RB James White retiring from NFL, says it was ‘an honor to represent’ New England Patriots

Mike ReissESPN Staff Writer
Close

  • Covered Patriots since 1997
  • Joined ESPN in 2009

FOXBOROUGH, Mass. — New England Patriots running back James White, a three-time Super Bowl champion, announced his retirement from the NFL on Thursday after eight seasons.

White, who re-signed with the Patriots on a two-year deal in the offseason, is on the team’s physically unable to perform list. He suffered a hip injury last September that ended his season and required surgery.

White said in a statement posted to social media that “it has been an honor to represent my family, my teammates and the people of New England as a Patriot!”

“Thank you to Mr. Kraft, Coach Belichick, and the entire Patriots organization for giving me the opportunity to live out my childhood dream. To be able to play my entire career for one franchise, in front of the best fans in the NFL, has been a tremendous blessing and honor,” he added in the statement.

White, 30, has spent his entire eight-year career with the Patriots, who selected him in the fourth round of the 2014 draft out of Wisconsin.

He played sparingly as a rookie in 2014 when the Patriots beat the Seattle Seahawks in Super Bowl XLIX, but quickly elevated into a key contributor from 2015-2020 — a stretch in which the Patriots played in three more Super Bowls, winning two.

“James White has always been one of the most reliable and dependable players on the field,” Patriots owner Robert Kraft said in a statement. “He’s a soft-spoken leader who has led by example … As great of a player as James has been for us, he’s an even better person. He is a man of great character and integrity and earned everyone’s respect through his work ethic, professionalism and positive daily demeanor.”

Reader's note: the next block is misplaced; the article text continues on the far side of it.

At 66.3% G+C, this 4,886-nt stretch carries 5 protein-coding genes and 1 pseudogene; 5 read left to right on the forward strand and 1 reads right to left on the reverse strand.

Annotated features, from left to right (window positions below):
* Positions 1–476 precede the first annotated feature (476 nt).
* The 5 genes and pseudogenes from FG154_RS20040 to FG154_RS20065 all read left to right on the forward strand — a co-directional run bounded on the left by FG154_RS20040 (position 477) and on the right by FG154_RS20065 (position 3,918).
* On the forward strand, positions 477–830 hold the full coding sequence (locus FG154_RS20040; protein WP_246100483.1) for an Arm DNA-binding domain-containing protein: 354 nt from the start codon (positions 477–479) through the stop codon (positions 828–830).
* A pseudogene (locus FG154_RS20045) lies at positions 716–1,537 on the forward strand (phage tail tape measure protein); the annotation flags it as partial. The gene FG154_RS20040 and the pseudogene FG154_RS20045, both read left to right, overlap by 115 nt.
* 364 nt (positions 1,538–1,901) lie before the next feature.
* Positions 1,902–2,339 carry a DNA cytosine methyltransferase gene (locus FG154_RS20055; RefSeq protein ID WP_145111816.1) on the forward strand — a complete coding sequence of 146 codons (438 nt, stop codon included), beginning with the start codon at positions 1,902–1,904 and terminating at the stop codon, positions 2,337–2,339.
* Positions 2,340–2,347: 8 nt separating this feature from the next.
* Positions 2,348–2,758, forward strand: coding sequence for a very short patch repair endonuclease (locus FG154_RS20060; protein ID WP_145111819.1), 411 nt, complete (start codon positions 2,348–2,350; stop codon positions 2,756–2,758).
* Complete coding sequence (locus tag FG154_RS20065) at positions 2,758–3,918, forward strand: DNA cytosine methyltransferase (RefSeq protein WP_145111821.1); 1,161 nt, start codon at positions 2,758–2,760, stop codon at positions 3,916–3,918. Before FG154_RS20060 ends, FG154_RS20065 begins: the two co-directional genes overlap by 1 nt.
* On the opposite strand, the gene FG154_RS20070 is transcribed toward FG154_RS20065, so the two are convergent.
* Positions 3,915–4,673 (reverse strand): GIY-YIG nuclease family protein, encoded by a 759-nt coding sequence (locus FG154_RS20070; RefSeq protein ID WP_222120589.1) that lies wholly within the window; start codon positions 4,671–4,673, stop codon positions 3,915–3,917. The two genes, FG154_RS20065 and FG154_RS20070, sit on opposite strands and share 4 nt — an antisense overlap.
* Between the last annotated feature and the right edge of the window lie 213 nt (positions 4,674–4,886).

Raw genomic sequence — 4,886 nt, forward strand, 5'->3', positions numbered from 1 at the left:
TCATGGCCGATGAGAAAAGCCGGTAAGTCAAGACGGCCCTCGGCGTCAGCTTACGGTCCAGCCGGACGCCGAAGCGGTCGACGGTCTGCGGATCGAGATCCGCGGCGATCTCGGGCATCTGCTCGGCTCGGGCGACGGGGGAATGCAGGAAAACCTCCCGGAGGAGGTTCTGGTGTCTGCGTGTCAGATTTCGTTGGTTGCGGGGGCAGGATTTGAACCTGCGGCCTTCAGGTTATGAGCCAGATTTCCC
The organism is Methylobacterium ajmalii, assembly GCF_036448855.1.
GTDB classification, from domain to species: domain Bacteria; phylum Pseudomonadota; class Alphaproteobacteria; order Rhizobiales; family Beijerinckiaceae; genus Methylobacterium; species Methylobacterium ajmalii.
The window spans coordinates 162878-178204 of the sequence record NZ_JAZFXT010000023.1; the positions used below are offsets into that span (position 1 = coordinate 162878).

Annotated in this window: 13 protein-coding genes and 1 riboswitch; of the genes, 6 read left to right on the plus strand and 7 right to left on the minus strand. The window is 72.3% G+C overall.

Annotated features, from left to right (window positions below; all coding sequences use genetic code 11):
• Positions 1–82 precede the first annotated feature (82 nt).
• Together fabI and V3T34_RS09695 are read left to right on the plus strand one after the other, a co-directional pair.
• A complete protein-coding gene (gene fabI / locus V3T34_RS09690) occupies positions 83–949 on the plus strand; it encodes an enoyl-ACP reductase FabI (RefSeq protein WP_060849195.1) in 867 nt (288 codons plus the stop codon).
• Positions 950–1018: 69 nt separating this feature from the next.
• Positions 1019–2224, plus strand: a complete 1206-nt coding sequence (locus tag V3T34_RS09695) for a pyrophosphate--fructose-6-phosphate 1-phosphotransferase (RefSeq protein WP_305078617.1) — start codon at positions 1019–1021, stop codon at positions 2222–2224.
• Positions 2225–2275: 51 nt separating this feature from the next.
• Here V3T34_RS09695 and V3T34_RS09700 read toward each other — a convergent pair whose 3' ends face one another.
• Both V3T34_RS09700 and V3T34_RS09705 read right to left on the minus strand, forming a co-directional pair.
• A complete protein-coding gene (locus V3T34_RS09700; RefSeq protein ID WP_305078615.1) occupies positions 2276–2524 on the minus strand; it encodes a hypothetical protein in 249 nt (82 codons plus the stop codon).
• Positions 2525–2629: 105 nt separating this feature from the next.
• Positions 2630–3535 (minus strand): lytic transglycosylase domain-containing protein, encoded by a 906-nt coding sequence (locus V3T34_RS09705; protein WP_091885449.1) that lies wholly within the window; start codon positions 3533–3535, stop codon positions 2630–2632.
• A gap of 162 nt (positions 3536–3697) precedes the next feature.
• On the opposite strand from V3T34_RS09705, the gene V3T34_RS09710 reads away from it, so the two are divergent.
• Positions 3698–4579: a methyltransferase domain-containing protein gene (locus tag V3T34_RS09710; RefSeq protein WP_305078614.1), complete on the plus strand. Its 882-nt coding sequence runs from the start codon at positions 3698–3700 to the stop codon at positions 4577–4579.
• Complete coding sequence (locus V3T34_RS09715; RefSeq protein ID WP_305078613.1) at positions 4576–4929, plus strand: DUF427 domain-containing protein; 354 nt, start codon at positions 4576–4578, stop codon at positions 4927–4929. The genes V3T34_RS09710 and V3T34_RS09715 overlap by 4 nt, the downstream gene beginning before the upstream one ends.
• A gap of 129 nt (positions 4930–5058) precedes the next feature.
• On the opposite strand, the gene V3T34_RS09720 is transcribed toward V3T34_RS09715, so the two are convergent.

His role as the pass-catching back in the Patriots’ offense has been vital, as he was selected to the franchise’s All-Dynasty and 2010s All-Decade Team.

“James defines the term consummate professional,” Patriots coach Bill Belichick said in a statement. “His dependability, consistency, unselfishness and performance under pressure are elite. Combining great intelligence, quickness and elusiveness, James was a perfect fit for our pass offense. While soft spoken, he brought exceptional leadership and competitive toughness to the team. He was a multi-year team captain and one of the most respected, best team players I have ever coached.”

White holds three Super Bowl records, all from the team’s Super Bowl LI win over the Atlanta Falcons: most receptions (14), most points scored (20) and most touchdowns (3).

A four-time team captain, the soft-spoken White set a career-high and franchise record by a running back for receptions (87) and receiving yards (751) in 2018.

He finishes his career with 381 receptions for 3,278 yards and 25 touchdowns in the regular season, while adding 59 catches for 506 yards and three touchdowns in the postseason.

As a rusher, he totaled 1,278 yards on 319 carries (4.0 avg.) in the regular season, with 11 touchdowns. In the postseason, he had 36 carries for 146 yards (4.1 avg.) and five touchdowns.

White was often referred to as “Sweet Feet” — a nickname he first picked up as a senior at St. Thomas Aquinas School in Fort Lauderdale, Florida, because those on the team told him to add some flavor to his “plain name.”

Quarterback Tom Brady often marveled at White, and on Thursday he posted on his Instagram Story: “Teammate, champion, football player through and through. Congrats on the perfect career @sweetfeet.”

The Patriots didn’t seem to be counting on White’s return in 2022, having signed veteran Ty Montgomery as a free agent in the offseason to potentially fill his “passing back” role. The team also selected two running backs in the draft — South Dakota State’s Pierre Strong Jr. (fourth round) and South Carolina’s Kevin Harris (sixth round).

That group joins top rushers Damien Harris and Rhamondre Stevenson on the depth chart, along with third-year player J.J. Taylor.

This content was originally published here.

Share this story